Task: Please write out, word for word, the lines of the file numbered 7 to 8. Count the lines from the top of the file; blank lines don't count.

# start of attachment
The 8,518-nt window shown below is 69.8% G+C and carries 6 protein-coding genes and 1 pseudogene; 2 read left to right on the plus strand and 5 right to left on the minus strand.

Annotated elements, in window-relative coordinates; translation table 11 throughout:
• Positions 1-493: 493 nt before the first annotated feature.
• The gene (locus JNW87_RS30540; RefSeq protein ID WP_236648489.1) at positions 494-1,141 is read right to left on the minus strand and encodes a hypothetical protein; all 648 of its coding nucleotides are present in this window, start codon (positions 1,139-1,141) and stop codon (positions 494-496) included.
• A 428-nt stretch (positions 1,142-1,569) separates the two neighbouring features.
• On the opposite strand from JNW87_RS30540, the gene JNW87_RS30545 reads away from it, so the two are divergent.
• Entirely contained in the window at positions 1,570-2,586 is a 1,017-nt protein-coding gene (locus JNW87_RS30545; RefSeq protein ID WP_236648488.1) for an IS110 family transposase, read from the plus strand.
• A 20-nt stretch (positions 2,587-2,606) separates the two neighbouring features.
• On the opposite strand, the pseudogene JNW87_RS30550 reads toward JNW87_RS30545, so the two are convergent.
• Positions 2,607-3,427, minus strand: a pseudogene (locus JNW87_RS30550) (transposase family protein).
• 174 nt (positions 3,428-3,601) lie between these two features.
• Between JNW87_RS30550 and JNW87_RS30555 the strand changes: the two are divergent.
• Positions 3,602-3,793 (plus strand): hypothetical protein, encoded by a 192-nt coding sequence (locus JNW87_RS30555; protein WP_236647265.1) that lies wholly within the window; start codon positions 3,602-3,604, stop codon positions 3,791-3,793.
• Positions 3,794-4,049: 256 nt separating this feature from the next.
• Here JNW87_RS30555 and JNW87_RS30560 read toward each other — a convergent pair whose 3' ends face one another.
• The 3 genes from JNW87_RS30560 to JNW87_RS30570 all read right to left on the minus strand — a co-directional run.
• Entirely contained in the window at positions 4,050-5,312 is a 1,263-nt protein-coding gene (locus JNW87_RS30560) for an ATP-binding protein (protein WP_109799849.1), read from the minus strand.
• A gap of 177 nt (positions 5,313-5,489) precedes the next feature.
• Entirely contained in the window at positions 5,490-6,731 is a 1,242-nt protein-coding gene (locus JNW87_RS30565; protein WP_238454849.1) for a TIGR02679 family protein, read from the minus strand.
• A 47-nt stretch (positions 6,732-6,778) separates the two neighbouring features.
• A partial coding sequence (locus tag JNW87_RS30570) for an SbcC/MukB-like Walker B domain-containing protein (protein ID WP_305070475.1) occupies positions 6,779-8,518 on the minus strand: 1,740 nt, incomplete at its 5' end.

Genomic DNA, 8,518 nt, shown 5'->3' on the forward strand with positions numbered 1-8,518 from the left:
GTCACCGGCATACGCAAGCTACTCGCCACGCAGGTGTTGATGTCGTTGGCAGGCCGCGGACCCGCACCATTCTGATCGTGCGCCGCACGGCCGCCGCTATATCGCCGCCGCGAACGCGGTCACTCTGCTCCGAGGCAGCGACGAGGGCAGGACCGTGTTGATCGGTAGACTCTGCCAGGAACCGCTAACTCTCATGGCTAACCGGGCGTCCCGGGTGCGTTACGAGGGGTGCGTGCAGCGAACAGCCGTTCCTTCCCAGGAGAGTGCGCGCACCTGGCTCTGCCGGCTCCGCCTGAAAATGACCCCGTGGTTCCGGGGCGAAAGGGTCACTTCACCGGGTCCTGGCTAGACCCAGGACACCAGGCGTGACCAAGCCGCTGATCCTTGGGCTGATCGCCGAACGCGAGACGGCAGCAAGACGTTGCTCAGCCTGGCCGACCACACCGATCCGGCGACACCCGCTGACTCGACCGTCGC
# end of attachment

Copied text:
• Entirely contained in the window at positions 1,570-2,586 is a 1,017-nt protein-coding gene (locus JNW87_RS30545; RefSeq protein ID WP_236648488.1) for an IS110 family transposase, read from the plus strand.
• A 20-nt stretch (positions 2,587-2,606) separates the two neighbouring features.